Yankees’ Gerrit Cole revels in ‘special night’ after adding to record books in Game 1 triumph over Tribe

MLB: Wild Card-New York Yankees at Cleveland Indians
Sep 29, 2020; Cleveland, Ohio, USA; New York Yankees starting pitcher Gerrit Cole (45) delivers against the Cleveland Indians in the fourth inning at Progressive Field. Mandatory Credit: David Richard-USA TODAY Sports

This was exactly what the Yankees doled out $324 million to Gerrit Cole for.

The Bronx Bombers’ ace outdueled the likely American League Cy Young Award winner, Shane Bieber, by leaps and bounds in Game 1 of the American League Wild Card Series on Tuesday night in the Yankees’ 12-3 blowout of the Cleveland Indians.

Cole was sterling in his first-ever postseason start as a member of the Yankees, allowing two runs on six hits over seven innings of work with 13 strikeouts, entering rarified air in the process.

He became just the second pitcher in MLB history to record multiple postseason games with at least 13 strikeouts. He struck out 15 Tampa Bay Rays in Game 2 of the ALDS last year while with the Houston Astros.

Only the legendary Bob Gibson of the St. Louis Cardinals has done that, striking out 13 Yankees in Game 5 of the 1964 World Series and an MLB-record 17 Detroit Tigers in Game 1 of the 1968 World Series.

He also joined Mets great Tom Seaver as the only pitcher in MLB history with 13 or more strikeouts and no walks in a postseason game.

“We needed to set the tone for this series. I’m obviously very thankful and humbled to take the ball and be in this position,” Cole said. “So to be able to deliver feels really good… It was definitely a special night.”

With Tuesday night’s outing, the 30-year-old righty is beginning to cement himself as one of the top postseason pitchers of this generation as his career playoff ERA remained at a solid 2.60 over 72.2 innings pitched while his WHIP was lowered to a slim 0.867, which ranks second all-time in MLB postseason history.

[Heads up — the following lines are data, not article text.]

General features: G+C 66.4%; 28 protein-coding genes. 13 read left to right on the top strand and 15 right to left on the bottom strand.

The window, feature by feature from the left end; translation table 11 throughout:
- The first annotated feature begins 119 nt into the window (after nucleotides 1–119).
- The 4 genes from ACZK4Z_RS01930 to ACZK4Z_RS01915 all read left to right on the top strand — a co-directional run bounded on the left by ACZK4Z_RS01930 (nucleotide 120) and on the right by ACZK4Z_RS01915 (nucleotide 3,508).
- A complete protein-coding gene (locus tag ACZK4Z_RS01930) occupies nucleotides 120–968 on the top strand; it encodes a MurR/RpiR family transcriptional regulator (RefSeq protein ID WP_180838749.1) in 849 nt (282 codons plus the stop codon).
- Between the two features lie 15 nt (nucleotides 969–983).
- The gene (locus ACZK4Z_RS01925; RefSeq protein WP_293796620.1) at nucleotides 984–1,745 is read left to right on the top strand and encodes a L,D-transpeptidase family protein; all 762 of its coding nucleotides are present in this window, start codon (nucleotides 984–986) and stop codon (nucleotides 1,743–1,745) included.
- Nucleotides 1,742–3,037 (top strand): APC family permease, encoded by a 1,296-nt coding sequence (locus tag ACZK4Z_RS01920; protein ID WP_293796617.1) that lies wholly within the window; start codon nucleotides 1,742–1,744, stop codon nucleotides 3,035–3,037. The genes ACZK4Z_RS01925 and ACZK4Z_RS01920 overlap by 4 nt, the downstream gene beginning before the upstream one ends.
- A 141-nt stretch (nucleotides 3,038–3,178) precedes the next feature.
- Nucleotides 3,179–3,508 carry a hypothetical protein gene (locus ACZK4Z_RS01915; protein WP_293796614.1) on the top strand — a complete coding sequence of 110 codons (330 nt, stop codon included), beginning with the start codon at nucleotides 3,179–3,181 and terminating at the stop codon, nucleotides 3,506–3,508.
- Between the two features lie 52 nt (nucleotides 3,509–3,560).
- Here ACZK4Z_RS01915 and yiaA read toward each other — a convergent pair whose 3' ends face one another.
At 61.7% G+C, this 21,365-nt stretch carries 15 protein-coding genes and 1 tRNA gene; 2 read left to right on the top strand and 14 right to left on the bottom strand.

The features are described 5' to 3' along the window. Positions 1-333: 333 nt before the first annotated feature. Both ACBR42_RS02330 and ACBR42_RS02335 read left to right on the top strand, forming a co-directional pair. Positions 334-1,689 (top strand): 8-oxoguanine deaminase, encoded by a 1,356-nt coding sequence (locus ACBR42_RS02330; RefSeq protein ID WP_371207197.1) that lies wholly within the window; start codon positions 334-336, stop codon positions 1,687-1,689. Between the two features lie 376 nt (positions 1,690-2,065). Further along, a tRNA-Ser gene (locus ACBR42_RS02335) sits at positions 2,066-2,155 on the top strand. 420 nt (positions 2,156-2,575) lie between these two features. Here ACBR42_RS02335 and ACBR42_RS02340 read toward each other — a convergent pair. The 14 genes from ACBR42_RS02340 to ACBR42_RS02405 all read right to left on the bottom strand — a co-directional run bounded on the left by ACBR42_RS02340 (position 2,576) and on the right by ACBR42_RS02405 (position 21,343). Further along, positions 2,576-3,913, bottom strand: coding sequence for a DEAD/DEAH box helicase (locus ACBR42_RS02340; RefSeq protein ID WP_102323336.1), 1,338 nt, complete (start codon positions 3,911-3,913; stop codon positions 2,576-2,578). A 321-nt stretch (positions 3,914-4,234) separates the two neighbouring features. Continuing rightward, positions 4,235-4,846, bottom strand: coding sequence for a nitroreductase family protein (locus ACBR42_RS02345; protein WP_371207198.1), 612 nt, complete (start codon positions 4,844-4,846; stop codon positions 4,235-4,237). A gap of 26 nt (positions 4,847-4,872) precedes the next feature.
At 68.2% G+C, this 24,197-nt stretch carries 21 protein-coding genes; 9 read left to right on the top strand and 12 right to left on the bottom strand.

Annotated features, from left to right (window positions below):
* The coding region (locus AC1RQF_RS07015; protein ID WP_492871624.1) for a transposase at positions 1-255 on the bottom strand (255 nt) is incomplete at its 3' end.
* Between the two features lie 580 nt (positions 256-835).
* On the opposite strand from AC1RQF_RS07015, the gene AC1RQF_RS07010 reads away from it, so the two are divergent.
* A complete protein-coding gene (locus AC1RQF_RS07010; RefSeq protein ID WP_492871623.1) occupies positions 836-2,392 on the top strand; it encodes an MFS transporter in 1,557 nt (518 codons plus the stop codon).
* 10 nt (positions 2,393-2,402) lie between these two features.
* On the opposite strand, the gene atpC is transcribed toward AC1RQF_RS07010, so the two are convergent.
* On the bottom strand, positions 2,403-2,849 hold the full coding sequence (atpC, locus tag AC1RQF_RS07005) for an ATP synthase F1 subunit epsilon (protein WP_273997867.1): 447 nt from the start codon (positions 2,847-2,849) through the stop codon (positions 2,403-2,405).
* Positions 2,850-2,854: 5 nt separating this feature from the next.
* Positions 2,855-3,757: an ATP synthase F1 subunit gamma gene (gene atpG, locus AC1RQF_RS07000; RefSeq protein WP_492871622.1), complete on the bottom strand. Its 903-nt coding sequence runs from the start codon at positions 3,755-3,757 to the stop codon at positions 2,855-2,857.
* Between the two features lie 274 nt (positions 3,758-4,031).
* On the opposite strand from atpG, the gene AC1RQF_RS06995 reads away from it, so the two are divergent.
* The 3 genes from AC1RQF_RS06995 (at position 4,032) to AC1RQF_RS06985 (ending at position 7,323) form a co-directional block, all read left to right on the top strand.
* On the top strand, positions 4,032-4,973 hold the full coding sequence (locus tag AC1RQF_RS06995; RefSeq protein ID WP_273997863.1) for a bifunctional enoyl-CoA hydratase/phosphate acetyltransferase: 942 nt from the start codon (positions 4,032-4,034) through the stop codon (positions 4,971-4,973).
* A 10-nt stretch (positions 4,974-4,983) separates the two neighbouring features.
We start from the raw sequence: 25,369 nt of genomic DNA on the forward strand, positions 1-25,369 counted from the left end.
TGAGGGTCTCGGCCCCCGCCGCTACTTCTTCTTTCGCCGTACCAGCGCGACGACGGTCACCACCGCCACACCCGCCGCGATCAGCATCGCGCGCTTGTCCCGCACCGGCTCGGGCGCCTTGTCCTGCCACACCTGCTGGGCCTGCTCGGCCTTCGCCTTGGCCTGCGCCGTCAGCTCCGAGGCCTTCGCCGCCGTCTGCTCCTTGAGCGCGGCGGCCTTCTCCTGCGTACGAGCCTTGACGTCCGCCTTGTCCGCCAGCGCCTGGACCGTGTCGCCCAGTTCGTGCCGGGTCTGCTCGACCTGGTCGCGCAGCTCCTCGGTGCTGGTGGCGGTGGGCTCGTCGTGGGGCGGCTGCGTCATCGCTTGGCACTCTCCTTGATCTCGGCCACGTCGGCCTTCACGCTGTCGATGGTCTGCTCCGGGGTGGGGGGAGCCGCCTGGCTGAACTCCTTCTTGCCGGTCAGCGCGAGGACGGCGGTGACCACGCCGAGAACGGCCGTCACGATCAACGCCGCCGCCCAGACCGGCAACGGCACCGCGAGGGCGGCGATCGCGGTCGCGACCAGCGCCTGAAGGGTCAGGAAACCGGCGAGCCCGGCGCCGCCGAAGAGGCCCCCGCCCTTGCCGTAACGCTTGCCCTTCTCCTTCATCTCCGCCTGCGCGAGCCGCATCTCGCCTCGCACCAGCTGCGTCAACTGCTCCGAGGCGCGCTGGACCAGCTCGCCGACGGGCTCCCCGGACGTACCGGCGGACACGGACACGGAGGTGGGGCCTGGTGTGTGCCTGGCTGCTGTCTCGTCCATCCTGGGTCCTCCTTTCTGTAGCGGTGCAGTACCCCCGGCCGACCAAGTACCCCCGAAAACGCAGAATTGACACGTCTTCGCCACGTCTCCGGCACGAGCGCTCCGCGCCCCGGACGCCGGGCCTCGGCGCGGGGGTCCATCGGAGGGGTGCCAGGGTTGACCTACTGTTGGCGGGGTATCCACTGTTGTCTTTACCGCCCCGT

On top of that, his opponents’ batting average (.180) and his strikeouts per nine innings (11.27) are ranked first all-time while opponents’ on-base percentage (.227) is second.

“I thought he looked really sharp,” Yankees manager Aaron Boone said. “I thought he had all four pitches mixed in. He leaned on all of them. I thought they had some good at-bats against him in the first few innings to hang around… he just made a lot of big pitches.”

“He ended up not walking anyone… those were big pitches to keep his pitch count down and really polish off an impressive night.”

It was the exact punch the Yankees were looking for as Cole received plenty of run support from a reawakened offense that featured home runs from Aaron Judge, Gleyber Torres, and Giancarlo Stanton.

Judge’s blast, a two-run shot, gave Cole an instantaneous lead on just the fourth pitch of the game, helping set the ace’s tone for the night.

“It forces you to be aggressive and obviously, a solo home run doesn’t beat you,” he said. “But a solo home run doesn’t tie the game or lose the lead. It can be helpful to just attack the zone and establish where it is.”

While Cole’s outing was the cherry on top of a near-perfect Game 1, it also allowed the Yankees to reserve their most important bullpen arms for the rest of the series.

Boone only had to use Luis Cessa to finish off the night, ensuring the likes of Aroldis Chapman, Adam Ottavino, and Zack Britton are fresh and can pitch Game 2 and 3 if necessary.

First pitch for Game 2 in Cleveland is scheduled for Wednesday night at 7:08 p.m. ET.